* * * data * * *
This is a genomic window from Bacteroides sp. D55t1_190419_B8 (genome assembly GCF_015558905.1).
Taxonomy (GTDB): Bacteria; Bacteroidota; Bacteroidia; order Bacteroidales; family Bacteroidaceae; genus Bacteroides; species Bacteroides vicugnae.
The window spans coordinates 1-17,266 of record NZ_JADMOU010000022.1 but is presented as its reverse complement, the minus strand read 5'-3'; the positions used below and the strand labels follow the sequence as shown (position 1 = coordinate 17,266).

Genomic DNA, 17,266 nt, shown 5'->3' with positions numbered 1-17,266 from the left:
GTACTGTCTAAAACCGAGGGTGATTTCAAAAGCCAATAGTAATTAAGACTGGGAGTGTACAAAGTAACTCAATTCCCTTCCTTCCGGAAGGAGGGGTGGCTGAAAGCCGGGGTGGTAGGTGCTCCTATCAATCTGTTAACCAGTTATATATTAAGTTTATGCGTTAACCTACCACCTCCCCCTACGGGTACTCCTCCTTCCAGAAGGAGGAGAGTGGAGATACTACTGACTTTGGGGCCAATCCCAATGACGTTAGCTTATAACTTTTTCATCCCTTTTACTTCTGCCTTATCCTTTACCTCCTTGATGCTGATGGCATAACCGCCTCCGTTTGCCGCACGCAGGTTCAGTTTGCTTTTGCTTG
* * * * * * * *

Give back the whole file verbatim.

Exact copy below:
This is a genomic window from Bacteroides sp. D55t1_190419_B8 (genome assembly GCF_015558905.1).
Taxonomy (GTDB): Bacteria; Bacteroidota; Bacteroidia; order Bacteroidales; family Bacteroidaceae; genus Bacteroides; species Bacteroides vicugnae.
The window spans coordinates 1-17,266 of record NZ_JADMOU010000022.1 but is presented as its reverse complement, the minus strand read 5'-3'; the positions used below and the strand labels follow the sequence as shown (position 1 = coordinate 17,266).

Genomic DNA, 17,266 nt, shown 5'->3' with positions numbered 1-17,266 from the left:
GTACTGTCTAAAACCGAGGGTGATTTCAAAAGCCAATAGTAATTAAGACTGGGAGTGTACAAAGTAACTCAATTCCCTTCCTTCCGGAAGGAGGGGTGGCTGAAAGCCGGGGTGGTAGGTGCTCCTATCAATCTGTTAACCAGTTATATATTAAGTTTATGCGTTAACCTACCACCTCCCCCTACGGGTACTCCTCCTTCCAGAAGGAGGAGAGTGGAGATACTACTGACTTTGGGGCCAATCCCAATGACGTTAGCTTATAACTTTTTCATCCCTTTTACTTCTGCCTTATCCTTTACCTCCTTGATGCTGATGGCATAACCGCCTCCGTTTGCCGCACGCAGGTTCAGTTTGCTTTTGCTTG